Red-faced WarblerRed-faced WarblerBy the time we were done birding Schultz Pass Road, we had seen several of these Warblers.  Each was just as exciting as the last.  Even Tommy has to stop and look at each one, they are that captivating.Red-faced Warblers are curious and quite crushable.There were no more lifers on this morning of birding around Flagstaff.  Tommy and I had found all my targets with relative ease, and there was really nothing left to go after.  I’m kicking myself for not doing more research because MacGilivray’s Warblers breed in the area by Hart Prairie which is just northwest of Flagstaff.  Oh well, something to add to my northern Arizona to-do list next time we come back to view the Grand Canyon (and the California Condors!)

My last hope for lifers on this trip would occur on our drive from Flagstaff back to Phoenix.  We were able to take a leisurely drive south since we were overnighting in Phoenix and didn’t have to catch a plane until the next day.  So instead of hopping on I-17, we drove through Oak Creek Canyon and Sedona.  Oak Creek Canyon and the red rock formations of the Sedona area are a must-see experience for anybody.  For the birders, there is even more to experience.  My list of hopefuls was short: Yellow-breasted Chat, Common Black-Hawk, and Brown-crested Flycatcher.

After scouring eBird, I had picked a spot caled the Encinoso Picnic Area as a place to look for the Chat.  It looked really small and held multiple birds–perfect for a quick search while a non-birding family waited in the car.  Evan’s 4th grader park pass got us into this National Forest Service fee site for free too (it works for all federal lands and not just national parks). Anyhow, when I stepped out of the car I heard the distinctive calls, croaks, and whistles of a Yellow-breasted Chat immediately.  And then I found a second and third equally loud Chat.  Getting visuals on any proved very difficult.  I did see one as it flew straight up out of the thicket it was calling from.  The yellow breast was as impressive as it was unmistakable.  Trying to find a perched bird was nearly impossible though. My family waited for nearly an hour in the air-conditioned car while I tromped through the picnic area picking up ridiculous amounts of painful, thorny grass seeds of some kind in my shoes.  And here is all I have to show for my toil:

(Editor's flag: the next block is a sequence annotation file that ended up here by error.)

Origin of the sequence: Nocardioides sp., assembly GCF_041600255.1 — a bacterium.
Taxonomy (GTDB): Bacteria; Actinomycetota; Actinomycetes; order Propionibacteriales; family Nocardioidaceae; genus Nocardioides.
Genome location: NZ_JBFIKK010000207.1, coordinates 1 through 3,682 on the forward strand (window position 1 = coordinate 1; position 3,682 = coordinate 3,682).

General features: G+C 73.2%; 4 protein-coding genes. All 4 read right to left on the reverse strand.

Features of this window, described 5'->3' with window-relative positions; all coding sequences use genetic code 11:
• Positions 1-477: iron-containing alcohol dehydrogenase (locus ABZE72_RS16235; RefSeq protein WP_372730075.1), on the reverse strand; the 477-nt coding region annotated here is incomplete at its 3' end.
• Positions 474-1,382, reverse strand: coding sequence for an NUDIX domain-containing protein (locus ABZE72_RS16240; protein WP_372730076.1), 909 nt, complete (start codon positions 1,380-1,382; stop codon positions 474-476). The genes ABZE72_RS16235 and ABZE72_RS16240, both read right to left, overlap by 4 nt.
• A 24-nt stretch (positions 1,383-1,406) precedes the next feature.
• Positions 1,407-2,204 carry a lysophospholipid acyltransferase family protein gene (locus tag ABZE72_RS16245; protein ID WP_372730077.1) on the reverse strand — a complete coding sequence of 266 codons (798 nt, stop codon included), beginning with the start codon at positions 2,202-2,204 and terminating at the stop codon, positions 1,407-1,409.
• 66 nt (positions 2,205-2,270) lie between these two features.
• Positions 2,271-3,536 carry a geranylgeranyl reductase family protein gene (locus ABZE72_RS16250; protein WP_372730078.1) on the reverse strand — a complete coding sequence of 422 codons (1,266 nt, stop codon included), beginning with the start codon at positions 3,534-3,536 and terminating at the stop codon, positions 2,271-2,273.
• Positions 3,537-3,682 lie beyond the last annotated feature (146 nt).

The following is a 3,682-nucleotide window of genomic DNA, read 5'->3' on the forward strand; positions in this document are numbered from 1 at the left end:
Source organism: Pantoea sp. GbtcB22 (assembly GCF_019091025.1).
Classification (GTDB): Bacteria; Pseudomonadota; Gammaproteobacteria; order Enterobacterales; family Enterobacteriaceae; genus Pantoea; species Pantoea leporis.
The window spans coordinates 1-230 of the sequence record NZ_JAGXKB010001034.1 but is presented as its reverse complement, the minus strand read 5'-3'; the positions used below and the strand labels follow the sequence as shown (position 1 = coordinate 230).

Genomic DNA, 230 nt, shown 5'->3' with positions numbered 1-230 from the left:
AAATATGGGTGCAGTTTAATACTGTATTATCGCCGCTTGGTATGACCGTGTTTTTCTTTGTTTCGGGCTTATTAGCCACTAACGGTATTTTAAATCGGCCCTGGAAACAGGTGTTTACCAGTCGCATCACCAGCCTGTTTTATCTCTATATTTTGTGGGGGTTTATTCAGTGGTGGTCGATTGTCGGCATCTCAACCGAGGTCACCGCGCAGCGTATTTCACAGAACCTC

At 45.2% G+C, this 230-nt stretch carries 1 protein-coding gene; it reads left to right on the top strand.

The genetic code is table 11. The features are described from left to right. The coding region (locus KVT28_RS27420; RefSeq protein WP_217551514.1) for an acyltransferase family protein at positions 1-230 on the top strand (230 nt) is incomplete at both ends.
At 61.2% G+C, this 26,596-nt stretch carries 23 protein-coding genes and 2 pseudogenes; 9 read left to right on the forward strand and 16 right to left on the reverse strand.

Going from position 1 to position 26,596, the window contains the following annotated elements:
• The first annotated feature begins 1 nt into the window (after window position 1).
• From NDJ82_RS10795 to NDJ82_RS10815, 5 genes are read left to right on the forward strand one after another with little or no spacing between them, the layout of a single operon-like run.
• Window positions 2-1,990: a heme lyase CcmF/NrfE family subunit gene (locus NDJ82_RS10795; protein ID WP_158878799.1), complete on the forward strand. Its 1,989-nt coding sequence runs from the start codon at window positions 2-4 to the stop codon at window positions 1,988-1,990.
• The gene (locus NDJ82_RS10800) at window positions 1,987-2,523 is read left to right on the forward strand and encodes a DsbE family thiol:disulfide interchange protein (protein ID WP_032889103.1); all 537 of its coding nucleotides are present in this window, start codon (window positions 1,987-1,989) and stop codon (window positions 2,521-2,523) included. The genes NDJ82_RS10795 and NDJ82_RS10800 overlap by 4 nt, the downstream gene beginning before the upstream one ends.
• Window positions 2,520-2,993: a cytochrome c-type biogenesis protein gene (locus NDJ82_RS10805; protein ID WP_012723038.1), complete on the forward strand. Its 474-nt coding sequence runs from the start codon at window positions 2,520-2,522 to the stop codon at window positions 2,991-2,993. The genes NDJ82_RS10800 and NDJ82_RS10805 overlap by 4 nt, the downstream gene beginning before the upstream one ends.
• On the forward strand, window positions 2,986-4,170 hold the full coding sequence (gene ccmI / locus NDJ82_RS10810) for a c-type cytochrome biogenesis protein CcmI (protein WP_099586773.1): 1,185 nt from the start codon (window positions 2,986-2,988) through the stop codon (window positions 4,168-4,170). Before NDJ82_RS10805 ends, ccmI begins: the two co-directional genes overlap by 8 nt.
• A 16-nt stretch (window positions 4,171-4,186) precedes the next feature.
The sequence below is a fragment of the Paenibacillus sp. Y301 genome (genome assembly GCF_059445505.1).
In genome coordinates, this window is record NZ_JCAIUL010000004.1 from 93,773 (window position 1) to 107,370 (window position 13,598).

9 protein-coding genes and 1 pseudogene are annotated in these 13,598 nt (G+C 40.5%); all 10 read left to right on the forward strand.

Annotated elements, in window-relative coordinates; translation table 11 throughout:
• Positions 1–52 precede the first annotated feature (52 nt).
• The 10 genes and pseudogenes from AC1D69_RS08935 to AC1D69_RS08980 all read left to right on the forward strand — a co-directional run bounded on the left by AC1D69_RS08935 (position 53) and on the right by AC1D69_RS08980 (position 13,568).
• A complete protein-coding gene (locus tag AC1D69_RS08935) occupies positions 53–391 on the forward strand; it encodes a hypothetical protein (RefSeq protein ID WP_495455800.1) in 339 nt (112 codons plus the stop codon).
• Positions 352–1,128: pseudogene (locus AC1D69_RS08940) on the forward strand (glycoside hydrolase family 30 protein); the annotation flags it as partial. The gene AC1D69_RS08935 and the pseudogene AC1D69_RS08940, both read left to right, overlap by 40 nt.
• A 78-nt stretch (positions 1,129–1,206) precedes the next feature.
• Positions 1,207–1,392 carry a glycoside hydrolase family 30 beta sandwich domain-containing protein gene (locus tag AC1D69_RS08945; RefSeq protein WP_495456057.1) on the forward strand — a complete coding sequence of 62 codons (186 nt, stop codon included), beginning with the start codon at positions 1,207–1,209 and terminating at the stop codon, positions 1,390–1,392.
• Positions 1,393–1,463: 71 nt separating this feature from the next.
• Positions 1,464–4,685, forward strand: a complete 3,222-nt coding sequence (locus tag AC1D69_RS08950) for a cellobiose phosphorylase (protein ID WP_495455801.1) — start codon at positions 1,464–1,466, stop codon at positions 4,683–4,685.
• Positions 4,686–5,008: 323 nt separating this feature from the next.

Yellow-breasted ChatI’m not naive. I understand this is a typical experience with this bird species.  It was still frustrating.  At one point I could hear a Chat singing in the thicket right in front of me.  I figured it had to be perched on top somewhere.  So I climbed a rock, held the camera above my head, snapped a picture, and hoped for the best. Well, I got him. Can you see it?

Yellow-breasted ChatHere it is at a different perch.  Same effect.

Yellow-breasted ChatYellow-breasted Chat is just one more bird to add to the list of ‘Better Looks Desired’ birds.  At one point I saw a Chat fly into a tree in the distance, and I saw a fleck of yellow among the green leaves, so I just snapped photos of that yellow spot like crazy. Turns out I got a lot of photos of a yellow leaf instead. What an aggravating bird.